Taxonomy, in the biological sense, is the science of the definition, recognition, and naming of groups of biological individuals. It defines species and infraspecific groups as well as a higher-level classification (usually on the basis of evolutionary relationships). It is an essential biological discipline, allowing us to generalize the knowledge we have obtained from a few individuals and apply it to a large set of other individuals.
To my knowledge, there was never any principal doubt that scientific taxonomy needs to take all available information about organisms into account: morphology, anatomy, behavior, physiology, genetics, etc. If we talk about biological, genetic, phylogenetic, or morphological species concepts, the discussion is primarily related to the practicality of science.
In its history, taxonomy originally recorded all available relevant information in publications. However, it soon appeared that as science was constantly learning more and more about, e.g., a species, the published information was often insufficient.
Often, older concepts had to be split into two concepts, or it was ambiguous whether two species had to be merged into a single one or not.
Taxonomists, therefore, started to require the preservation and explicit definition of “type specimens”. A type specimen, preserved in a private or institutional biological collection, can be used to study properties overlooked by earlier scientists. If a taxonomic concept is split, the type specimen defines with which concept the older name remains, and which concept requires a new name. Since in most groups dry storage were the most practical and affordable preservations techniques, properties that survived this treatment (outer morphology, skeletal features) became dominant in taxonomy.
However, times have changed. We can record and globally share excellent digital representations of appearance, physiology, behavior and genetic properties. Physical type specimens were never an ideal solution since they can be studied only locally, are often fragile, often deteriorate when being studied, and in many cases, the preserved morphology is insufficient for the taxonomic question (i.e., features are missing or two species have identical outer morphology). In many organism groups (e.g., virology, bacteriology, mycology, protozoology, microalgae), morphology is no longer sufficient to base taxonomy or identification on morphology alone. This does not mean morphology is useless: Just like other properties, it remains relevant for our understanding of evolution, function, or ecology (“functional traits”), as well as useful for organizing selective sampling in the field.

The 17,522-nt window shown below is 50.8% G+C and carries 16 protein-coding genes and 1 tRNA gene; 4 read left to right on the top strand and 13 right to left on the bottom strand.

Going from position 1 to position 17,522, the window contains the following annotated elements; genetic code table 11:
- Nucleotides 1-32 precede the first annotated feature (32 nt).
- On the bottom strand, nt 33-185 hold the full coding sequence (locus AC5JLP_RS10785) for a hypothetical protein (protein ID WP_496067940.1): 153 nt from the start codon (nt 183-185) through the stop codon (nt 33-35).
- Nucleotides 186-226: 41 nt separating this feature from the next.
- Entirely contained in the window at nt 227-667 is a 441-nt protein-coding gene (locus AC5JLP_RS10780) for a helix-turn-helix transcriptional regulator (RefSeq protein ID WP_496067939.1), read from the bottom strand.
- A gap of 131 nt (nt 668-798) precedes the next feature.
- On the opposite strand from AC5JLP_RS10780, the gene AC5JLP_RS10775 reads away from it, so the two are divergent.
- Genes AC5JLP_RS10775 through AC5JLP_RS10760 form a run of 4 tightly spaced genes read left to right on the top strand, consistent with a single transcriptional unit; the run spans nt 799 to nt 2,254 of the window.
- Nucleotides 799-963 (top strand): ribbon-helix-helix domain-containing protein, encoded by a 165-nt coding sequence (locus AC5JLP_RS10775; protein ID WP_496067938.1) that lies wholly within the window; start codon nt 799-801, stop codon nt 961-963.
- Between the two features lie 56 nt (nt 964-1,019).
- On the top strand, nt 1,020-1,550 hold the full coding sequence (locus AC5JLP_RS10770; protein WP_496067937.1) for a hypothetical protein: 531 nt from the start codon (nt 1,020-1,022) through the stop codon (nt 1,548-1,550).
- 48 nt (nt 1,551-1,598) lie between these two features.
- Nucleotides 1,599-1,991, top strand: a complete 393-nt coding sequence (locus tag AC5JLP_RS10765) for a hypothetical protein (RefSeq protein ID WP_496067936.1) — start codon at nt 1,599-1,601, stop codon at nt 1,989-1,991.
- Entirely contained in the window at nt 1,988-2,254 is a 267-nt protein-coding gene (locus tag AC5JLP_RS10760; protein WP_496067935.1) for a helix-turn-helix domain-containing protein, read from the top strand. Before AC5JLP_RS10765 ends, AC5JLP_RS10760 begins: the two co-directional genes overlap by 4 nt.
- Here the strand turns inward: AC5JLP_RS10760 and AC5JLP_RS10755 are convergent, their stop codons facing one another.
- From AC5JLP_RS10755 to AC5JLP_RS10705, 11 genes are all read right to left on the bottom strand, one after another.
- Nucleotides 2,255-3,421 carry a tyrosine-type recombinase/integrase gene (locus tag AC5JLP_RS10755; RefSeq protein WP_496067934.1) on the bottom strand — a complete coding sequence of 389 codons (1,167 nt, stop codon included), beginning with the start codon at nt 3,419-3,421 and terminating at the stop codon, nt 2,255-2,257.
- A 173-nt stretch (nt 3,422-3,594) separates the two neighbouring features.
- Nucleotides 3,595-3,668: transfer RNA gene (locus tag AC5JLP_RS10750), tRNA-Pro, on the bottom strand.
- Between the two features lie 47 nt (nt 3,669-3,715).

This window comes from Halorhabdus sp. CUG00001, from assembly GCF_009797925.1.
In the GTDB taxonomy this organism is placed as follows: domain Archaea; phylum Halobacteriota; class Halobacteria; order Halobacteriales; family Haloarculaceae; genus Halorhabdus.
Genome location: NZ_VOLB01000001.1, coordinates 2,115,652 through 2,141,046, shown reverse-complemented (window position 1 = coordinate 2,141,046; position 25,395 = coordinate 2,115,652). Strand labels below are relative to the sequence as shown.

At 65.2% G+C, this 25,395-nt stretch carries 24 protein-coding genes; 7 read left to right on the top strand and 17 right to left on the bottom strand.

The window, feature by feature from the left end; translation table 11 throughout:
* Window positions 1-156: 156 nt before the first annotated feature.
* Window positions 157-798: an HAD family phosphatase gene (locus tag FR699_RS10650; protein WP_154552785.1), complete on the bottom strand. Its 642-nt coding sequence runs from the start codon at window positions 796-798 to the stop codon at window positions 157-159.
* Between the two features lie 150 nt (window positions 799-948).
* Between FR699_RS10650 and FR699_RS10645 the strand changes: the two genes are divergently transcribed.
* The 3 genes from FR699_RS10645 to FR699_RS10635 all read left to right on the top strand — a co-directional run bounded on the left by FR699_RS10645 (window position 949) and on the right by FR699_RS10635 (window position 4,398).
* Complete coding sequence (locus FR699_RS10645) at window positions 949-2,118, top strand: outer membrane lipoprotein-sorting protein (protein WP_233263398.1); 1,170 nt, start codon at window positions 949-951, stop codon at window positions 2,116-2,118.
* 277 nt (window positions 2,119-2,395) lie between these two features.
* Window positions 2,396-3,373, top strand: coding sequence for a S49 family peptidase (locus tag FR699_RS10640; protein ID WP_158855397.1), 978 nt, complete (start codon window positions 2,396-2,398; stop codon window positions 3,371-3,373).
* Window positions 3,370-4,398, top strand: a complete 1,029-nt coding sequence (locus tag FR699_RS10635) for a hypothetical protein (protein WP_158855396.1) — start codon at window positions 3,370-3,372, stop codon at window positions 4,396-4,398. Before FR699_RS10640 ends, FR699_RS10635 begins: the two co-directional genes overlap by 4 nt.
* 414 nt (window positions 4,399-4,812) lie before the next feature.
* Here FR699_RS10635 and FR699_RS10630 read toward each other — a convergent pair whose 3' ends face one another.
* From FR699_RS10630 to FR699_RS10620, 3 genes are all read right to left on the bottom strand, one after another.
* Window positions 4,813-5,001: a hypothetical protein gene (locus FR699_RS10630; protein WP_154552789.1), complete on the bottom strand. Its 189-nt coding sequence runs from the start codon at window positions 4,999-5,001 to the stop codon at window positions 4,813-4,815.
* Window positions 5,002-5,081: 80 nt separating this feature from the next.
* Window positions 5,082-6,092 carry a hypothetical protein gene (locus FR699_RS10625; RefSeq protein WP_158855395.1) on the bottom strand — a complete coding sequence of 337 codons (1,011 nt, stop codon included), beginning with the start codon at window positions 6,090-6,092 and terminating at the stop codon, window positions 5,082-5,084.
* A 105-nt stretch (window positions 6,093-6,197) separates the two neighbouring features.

In my analysis, I consider it likely that over time all morphological type concepts will be phased out and replaced with sufficiently complete, long-term stable and globally sharable nucleotide sequences (“molecular barcodes”). I also consider it the best use of the limited resources available, to establish the connection between barcode-based and classical taxonomical names only for well-known species. For the remaining species, as far as they have been described at all, science should simply start fresh. The synonymization process of the remaining historical names and the study of the history of science can then easily be deferred one or several hundred years. For this, the type specimens should be safely stored, but need not necessarily be accessible for several decades.
With respect to the type specimens in natural history collections, I believe that it is our responsibility to preserve them. Wherever a genetic barcode sequence can be obtained cost-efficiently from old type specimens, it should be done. Otherwise, such work can wait. In all groups, where the specimens preserved in natural history collections are significantly different from how citizen scientists observe living organisms in nature, we should probably not even invest into photographing the type specimens. Obtaining and sharing excellent, life-like photographs, audio-video recording and 3D models of well-identified species would be much more effective for using morphology in field identification (where possible), preselection (including the use of citizen scientists or “parataxonomists”), and engaging the general population with nature.